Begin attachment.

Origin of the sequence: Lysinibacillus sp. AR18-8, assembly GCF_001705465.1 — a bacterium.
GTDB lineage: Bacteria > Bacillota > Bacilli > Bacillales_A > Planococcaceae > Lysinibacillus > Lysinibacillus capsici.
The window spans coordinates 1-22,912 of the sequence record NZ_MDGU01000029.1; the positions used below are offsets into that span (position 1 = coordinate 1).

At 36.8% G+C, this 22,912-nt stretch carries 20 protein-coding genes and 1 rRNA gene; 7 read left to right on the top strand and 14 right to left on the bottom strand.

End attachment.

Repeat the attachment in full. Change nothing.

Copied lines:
Origin of the sequence: Lysinibacillus sp. AR18-8, assembly GCF_001705465.1 — a bacterium.
GTDB lineage: Bacteria > Bacillota > Bacilli > Bacillales_A > Planococcaceae > Lysinibacillus > Lysinibacillus capsici.
The window spans coordinates 1-22,912 of the sequence record NZ_MDGU01000029.1; the positions used below are offsets into that span (position 1 = coordinate 1).

At 36.8% G+C, this 22,912-nt stretch carries 20 protein-coding genes and 1 rRNA gene; 7 read left to right on the top strand and 14 right to left on the bottom strand.